The initial layout of the studio was possibly the least complex part of the planning. The space allocated was the largest that could be offered and had easy access. A ground floor location was essential for moving large objects in and out of the studio. There was little debate about the location of the main functions - the wash floor and wet area, the main working areas and the separate area for dyeing and the use of solvents. Three major difficulties emerged at this stage. The studio did not provide enough wall space for the construction of sidebenching (for paperwork and the use of computers); there was not enough storage for materials and haberdashery and there was the major question of how we could accommodate the amalgamation of work from two studios dealing primarily with very large and long term objects (some projects at Osterley utilised table space for a number of years rather than months).
Extra wallspace was provided, with some reservations, by the construction of a low partition dividing the main working space into two areas, one designed to deal with larger objects and housing two tapestry frames and large mobile tables; the other designed to cope with smaller objects, equivalent to the function of the former main studio. Extra storage space was negotiated in a room opposite the studio which is fitted with an object store and roll racking for support fabrics. Additional storage for haberdashery was achieved by utilising a mezzanine area. We also obtained a second, smaller studio on the fourth floor as a very necessary overspill space for projects which may involve the concurrent conservation of a number of large objects.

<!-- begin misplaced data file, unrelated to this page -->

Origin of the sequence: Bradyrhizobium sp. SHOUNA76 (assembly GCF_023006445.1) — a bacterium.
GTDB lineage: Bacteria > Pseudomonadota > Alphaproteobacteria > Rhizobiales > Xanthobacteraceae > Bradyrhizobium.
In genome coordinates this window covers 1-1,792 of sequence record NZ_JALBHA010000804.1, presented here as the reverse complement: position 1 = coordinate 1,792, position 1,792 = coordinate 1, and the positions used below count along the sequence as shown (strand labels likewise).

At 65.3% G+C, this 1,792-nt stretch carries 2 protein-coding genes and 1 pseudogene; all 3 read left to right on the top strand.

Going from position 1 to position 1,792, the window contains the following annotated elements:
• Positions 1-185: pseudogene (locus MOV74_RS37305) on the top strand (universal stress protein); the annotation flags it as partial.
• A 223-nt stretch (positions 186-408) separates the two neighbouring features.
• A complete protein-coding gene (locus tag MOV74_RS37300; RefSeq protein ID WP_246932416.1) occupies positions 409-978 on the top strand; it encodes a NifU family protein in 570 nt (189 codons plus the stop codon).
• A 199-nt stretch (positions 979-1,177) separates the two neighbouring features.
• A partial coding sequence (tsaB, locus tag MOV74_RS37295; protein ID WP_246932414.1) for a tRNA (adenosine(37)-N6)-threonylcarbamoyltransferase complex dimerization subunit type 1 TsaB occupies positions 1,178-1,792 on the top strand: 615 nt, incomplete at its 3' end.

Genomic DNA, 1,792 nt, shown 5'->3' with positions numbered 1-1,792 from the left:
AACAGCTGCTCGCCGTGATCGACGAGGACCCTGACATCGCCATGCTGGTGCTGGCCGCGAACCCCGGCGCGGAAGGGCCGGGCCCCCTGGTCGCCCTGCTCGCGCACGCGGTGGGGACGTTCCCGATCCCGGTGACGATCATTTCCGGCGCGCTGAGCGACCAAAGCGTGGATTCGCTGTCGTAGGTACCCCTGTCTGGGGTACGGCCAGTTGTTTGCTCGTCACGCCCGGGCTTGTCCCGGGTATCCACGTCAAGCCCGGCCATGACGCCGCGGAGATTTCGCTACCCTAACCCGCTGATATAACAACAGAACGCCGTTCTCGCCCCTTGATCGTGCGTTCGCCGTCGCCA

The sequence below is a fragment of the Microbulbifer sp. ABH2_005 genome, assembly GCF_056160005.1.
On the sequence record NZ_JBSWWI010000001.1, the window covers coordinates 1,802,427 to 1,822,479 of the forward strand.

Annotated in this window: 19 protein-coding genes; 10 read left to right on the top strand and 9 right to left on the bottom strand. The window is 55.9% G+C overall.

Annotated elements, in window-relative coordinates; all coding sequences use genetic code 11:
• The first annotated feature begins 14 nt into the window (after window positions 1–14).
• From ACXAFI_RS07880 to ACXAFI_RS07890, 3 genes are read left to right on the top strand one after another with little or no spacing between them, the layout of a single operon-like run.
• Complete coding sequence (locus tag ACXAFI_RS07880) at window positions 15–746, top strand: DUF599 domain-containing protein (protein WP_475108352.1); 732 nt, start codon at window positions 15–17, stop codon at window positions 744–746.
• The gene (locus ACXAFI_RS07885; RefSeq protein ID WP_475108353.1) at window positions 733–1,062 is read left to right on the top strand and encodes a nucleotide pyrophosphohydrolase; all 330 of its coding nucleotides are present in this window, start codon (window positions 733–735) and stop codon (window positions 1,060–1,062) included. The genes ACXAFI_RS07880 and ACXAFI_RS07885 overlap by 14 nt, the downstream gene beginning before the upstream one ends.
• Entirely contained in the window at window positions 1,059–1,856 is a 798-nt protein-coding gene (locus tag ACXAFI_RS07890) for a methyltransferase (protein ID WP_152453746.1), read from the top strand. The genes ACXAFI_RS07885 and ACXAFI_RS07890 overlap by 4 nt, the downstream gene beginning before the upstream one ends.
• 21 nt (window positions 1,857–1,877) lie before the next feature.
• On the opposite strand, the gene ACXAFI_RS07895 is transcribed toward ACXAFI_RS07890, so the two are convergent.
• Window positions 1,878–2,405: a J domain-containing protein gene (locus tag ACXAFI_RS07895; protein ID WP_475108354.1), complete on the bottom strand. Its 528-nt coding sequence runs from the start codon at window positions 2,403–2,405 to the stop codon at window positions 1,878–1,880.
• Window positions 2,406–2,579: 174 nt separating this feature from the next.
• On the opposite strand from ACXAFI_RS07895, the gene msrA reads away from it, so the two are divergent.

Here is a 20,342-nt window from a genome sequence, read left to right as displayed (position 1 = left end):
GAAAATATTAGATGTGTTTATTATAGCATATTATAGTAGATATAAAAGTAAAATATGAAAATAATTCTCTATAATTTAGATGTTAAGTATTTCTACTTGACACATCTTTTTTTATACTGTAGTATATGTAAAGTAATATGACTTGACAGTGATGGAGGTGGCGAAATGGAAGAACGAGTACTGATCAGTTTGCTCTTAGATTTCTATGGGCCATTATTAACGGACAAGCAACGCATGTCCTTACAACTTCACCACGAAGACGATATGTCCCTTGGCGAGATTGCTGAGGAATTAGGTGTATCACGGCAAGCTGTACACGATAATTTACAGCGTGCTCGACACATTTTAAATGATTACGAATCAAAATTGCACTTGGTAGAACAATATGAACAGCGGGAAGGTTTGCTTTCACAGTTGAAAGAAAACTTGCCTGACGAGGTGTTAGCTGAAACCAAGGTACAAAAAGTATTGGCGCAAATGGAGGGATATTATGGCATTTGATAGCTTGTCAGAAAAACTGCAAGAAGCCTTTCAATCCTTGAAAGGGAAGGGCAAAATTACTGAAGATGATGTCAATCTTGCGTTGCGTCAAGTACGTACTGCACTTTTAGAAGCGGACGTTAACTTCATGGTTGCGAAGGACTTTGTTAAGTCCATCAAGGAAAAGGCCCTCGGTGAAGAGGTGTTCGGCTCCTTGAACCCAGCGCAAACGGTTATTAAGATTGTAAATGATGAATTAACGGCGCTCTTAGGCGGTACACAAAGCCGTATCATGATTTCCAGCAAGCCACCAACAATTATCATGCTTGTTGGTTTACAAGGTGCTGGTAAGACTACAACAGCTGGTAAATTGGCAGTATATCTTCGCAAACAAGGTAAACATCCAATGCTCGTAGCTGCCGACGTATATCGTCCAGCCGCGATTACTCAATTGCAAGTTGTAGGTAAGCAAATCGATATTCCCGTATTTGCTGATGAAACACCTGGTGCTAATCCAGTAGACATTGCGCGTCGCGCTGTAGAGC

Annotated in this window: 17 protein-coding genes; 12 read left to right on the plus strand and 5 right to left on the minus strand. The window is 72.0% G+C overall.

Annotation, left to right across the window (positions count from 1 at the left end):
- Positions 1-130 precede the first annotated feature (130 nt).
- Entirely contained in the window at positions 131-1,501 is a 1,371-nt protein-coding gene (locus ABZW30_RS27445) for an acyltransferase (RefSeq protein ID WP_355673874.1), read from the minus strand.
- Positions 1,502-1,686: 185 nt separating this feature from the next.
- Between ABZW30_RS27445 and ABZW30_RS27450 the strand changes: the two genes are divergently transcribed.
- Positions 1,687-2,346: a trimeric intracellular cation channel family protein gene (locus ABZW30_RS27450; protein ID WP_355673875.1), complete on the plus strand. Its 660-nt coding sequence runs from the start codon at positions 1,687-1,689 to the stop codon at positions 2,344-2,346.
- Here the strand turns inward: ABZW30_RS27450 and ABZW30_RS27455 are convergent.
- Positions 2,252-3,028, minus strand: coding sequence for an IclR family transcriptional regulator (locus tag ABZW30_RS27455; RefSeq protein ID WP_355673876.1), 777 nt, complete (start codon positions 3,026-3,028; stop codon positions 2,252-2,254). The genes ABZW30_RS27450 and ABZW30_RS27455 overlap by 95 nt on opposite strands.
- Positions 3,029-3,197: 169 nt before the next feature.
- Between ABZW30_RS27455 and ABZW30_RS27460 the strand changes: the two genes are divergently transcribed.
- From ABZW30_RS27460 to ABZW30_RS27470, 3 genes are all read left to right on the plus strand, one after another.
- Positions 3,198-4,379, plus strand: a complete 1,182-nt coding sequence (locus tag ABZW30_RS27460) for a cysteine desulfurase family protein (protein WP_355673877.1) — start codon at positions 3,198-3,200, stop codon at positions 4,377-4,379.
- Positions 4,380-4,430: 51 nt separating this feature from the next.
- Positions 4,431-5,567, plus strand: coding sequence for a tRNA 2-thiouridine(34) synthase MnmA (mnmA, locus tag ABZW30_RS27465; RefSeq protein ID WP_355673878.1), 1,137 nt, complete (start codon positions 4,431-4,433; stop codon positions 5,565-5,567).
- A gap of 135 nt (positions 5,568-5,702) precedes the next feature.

The finished studio is architecturally beautiful. It is a clear, streamlined and exciting space with 13 workstations. With a team of nine this gives us the scope to include students, contract workers and interns who can all benefit, as we can, from observing a whole range of different conservaton projects being worked on in one location. The ceiling height of 4.5m is not only visually stunning but a real bonus when assessing very large objects. The mezzanine store replaces an invaluable facility which existed at Osterley - the ability to view an object hanging on the hoist from above and assess it from a distance.
The large washfloor will be complemented by a lightweight gantry which will enable us to reach the centre of large carpets and tapestries during wetcleaning. Almost all of the equipment is mobile, giving us an infinite variety of flexible space which can be used in any way according to the demands of the project. Tables designed for the conservation of large objects are adjustable in height for those occasions when it may be easier to stand when working. Each conservator has a much more generous space around their workstation and tables can be moved into different positions to facilitate the addition of frames.
Moving into a new studio is a bit like moving house. Not everything is exactly as we imagined it would be and as we continue to work with the new studio we become more conscious of adjustments that still need to be made. However, for the first time in many years the textile conservation team is in one location. This is a wonderful new freedom and is already releasing many fruitful ideas. We look forward to the opportunities which this new integrated studio will produce.